You may have noticed a new widget on the side bar of the blog: a market neutral trade notification list. I’ve been reviewing the market neutral trades I entered this year (some of which I’ve recapped below recently), learning from my mistakes, and making notes to refine my technique. In a secular bear market, market neutral investing appears to be superior to long-only or short-only investing, so I intend to start putting some cash to work in market neutral trades, using Short Screen and other tools to identify long and short candidates. My plan is to e-mail the details of my next market neutral trade to those who subscribe to the notification list the night before I place the trade. That way, you can place the trade at the same time I do.
Please note that I won’t be offering any investment advice in my e-mails — just telling you what I plan to do in my own account the next day. By subscribing to the e-mail list, you’ll be acknowledging that, and also agreeing that you’ll do your own due diligence and use your own common sense before making any investment decisions.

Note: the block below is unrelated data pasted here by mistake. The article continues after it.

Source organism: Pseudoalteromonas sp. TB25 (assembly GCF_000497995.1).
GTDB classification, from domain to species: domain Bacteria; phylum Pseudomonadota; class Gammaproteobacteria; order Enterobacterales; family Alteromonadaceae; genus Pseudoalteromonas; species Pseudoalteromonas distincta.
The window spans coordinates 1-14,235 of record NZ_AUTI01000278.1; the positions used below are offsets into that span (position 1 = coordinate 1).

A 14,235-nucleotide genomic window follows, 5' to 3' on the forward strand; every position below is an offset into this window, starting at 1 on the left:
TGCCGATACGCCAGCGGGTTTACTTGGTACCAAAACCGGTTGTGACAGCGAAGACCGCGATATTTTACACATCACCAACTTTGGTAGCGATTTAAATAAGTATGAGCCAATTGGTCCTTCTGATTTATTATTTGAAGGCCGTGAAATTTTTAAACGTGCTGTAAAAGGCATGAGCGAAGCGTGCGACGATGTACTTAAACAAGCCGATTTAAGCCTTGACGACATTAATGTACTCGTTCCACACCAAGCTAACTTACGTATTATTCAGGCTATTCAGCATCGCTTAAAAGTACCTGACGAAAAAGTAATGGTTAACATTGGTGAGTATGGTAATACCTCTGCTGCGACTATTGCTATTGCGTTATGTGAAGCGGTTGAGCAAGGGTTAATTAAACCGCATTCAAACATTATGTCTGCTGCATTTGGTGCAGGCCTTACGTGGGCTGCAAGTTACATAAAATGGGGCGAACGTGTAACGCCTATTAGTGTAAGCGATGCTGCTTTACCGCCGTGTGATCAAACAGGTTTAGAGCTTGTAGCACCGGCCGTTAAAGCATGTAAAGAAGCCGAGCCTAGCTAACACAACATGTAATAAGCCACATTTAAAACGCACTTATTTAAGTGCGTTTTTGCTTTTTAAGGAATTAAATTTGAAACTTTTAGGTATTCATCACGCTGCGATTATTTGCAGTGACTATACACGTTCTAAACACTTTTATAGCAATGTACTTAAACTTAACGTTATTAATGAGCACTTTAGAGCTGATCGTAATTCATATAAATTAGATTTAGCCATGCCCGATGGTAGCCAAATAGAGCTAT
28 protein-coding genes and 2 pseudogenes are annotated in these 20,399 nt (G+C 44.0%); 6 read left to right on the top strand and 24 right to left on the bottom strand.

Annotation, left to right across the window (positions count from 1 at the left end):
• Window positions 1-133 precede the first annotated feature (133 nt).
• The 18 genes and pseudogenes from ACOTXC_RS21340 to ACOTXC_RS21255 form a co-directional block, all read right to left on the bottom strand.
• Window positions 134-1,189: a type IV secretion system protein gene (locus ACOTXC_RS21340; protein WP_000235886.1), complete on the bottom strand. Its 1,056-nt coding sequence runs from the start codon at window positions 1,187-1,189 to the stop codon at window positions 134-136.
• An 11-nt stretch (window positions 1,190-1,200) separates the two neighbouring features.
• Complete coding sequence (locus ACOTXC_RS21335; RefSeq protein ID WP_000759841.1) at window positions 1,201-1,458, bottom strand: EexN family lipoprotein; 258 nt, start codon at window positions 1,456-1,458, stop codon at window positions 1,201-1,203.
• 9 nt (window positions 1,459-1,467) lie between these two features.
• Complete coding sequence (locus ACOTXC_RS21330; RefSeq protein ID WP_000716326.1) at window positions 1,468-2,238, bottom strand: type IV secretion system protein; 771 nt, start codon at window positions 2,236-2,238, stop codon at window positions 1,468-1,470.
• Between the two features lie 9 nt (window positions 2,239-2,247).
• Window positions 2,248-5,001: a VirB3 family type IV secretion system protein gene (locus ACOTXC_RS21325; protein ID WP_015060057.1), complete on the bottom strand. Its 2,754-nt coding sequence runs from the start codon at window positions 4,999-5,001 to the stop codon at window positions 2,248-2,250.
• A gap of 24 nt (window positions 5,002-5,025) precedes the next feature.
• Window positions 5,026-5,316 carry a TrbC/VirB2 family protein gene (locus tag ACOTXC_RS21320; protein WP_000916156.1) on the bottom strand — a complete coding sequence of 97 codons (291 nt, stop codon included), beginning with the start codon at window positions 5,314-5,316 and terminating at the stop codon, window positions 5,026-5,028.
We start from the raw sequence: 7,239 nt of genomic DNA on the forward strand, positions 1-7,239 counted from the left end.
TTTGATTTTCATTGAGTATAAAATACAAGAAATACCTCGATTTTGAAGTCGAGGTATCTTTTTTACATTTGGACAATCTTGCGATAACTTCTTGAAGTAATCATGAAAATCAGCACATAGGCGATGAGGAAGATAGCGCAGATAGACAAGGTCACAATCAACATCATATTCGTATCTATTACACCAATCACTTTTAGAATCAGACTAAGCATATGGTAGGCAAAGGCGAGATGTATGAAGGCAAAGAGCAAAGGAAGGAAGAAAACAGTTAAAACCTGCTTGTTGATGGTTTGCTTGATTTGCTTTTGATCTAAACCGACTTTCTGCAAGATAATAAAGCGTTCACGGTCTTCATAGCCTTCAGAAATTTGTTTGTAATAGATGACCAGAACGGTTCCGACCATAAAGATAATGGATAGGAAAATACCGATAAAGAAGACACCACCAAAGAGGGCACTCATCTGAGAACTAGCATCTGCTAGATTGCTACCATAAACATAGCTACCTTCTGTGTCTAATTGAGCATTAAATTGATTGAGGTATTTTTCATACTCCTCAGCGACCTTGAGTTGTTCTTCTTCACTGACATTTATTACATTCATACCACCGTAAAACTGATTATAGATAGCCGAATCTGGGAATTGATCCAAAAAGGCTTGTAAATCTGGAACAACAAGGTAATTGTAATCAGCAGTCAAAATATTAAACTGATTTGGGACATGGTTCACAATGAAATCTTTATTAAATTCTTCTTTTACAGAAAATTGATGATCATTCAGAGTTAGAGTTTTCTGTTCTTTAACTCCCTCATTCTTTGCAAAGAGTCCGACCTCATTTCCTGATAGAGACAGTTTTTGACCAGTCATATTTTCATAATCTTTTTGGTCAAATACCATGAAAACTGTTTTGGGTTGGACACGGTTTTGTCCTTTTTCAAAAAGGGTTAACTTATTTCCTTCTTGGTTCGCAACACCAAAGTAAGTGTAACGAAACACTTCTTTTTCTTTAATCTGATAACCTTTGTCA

A quick note about terminology: There appear to be two different definitions of pairs trades. Investopedia offers the more general definition, which describes what I’ve been doing, “matching a long position with a short position in two stocks of the same sector.” Wikipedia offers a narrower definition, essentially, a bet on a convergence in the market performance of two similar securities that have recently diverged. That’s not what I’m looking to do. I’m not looking to buy Coke and short Pepsi (or vice-versa) if shares of the two companies deviate from their historical trading pattern. I’m looking to buy a solid stock and short a weaker stock in the same industry (or in similar industries). Hence, my use of the term “market neutral” here, for disambiguation purposes, despite its two extra syllables.